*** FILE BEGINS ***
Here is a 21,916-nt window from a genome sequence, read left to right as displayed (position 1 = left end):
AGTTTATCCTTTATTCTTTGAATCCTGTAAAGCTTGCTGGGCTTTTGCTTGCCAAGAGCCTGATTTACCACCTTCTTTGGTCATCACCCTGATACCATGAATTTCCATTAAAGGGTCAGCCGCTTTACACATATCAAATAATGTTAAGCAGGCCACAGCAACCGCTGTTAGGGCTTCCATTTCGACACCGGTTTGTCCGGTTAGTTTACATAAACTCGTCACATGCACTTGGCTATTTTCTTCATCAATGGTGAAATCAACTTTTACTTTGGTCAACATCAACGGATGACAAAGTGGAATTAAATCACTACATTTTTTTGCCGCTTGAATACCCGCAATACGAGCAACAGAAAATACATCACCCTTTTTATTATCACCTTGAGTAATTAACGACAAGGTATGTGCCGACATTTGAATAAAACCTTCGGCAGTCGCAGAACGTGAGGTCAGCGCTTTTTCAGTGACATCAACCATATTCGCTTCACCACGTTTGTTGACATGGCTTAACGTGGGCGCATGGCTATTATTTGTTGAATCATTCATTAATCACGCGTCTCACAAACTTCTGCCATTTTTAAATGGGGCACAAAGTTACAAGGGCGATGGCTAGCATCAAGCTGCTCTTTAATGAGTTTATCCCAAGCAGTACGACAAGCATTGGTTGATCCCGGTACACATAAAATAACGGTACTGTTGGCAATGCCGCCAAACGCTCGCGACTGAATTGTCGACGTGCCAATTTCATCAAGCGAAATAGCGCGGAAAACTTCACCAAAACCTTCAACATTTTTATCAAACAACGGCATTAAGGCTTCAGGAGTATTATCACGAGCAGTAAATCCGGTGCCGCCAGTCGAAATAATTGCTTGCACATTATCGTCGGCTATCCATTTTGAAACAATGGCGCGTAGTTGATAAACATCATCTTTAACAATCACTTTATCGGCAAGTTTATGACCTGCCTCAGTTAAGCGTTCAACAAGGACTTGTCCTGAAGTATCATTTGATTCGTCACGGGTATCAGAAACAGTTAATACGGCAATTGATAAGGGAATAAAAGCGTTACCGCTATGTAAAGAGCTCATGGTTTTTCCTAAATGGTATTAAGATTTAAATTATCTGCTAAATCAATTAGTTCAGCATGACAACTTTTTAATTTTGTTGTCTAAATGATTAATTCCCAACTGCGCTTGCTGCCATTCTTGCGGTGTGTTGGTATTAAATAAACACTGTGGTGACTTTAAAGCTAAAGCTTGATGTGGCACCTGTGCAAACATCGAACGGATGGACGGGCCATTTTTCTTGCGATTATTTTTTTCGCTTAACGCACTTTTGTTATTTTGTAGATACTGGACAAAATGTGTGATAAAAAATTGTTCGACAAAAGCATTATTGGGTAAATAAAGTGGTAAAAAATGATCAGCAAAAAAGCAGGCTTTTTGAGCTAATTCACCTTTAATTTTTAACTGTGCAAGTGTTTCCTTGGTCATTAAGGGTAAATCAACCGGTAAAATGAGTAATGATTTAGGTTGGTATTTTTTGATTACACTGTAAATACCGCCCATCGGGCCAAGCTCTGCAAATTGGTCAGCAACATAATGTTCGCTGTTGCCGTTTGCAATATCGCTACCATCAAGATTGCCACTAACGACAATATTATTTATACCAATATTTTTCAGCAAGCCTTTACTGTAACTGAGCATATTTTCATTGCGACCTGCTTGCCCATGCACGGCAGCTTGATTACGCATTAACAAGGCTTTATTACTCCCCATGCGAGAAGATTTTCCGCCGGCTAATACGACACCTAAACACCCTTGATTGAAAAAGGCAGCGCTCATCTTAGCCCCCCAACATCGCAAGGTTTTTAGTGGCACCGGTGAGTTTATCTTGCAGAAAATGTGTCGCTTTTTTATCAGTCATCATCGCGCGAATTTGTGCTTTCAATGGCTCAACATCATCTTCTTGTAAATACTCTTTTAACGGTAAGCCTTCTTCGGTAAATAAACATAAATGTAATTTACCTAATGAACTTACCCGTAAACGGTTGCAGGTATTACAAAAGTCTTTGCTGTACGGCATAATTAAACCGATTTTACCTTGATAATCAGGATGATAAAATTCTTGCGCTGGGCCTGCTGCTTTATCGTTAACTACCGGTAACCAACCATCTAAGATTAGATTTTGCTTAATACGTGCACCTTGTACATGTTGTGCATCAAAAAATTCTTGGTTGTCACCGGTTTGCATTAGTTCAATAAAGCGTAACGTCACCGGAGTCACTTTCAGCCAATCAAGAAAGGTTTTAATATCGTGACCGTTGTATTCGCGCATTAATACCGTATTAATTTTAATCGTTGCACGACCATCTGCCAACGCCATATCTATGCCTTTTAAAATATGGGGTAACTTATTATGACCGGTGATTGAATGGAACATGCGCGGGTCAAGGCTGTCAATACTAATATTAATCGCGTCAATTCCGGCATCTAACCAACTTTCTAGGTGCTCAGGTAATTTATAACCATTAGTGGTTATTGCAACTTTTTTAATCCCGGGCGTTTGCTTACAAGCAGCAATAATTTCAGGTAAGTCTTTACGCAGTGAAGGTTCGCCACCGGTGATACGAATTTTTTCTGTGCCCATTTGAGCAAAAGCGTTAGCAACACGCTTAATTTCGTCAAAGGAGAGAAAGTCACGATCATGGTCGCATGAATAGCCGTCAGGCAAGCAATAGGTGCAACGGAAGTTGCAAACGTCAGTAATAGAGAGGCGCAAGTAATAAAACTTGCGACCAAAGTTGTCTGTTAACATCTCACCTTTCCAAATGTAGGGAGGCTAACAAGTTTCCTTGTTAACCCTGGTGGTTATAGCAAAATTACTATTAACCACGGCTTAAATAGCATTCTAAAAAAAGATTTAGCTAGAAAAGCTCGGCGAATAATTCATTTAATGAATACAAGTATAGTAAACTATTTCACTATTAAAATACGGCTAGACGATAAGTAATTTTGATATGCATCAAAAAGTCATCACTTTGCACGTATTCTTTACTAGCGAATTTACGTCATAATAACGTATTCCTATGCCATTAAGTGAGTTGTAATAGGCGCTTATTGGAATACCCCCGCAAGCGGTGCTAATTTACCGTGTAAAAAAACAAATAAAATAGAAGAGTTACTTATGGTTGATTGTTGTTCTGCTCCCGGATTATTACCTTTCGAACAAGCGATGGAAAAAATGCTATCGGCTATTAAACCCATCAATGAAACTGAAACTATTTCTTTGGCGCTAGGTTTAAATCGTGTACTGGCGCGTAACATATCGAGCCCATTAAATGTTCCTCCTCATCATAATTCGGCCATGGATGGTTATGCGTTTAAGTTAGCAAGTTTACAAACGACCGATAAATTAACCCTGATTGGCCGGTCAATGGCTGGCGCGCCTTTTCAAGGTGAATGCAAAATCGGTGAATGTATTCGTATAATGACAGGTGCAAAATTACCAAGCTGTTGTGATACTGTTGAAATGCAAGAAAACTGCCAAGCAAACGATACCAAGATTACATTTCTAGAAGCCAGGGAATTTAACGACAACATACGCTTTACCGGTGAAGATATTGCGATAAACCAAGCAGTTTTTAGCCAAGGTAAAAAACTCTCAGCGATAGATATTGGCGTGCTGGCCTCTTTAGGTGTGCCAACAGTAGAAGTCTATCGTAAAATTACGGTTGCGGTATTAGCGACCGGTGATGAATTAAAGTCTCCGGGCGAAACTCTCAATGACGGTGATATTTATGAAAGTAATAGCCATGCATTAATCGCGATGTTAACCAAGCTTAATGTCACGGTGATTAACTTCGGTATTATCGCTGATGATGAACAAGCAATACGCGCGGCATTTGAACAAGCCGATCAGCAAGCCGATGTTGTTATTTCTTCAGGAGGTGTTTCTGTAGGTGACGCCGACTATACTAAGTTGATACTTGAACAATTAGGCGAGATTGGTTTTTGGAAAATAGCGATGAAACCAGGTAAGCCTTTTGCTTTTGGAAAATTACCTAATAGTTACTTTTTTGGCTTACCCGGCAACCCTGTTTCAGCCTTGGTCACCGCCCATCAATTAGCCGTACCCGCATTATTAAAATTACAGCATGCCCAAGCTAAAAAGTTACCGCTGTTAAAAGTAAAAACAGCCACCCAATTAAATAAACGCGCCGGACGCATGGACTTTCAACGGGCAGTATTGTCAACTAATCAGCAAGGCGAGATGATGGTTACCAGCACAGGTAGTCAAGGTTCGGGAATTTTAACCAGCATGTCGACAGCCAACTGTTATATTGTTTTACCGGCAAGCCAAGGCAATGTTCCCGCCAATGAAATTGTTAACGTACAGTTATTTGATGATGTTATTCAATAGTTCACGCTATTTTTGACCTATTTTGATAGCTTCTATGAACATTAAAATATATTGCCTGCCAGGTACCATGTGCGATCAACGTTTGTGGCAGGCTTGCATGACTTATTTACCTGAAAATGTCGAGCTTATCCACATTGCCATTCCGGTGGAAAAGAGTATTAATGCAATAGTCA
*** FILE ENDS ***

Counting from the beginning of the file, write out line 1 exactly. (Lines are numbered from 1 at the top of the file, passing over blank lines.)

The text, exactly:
Here is a 21,916-nt window from a genome sequence, read left to right as displayed (position 1 = left end):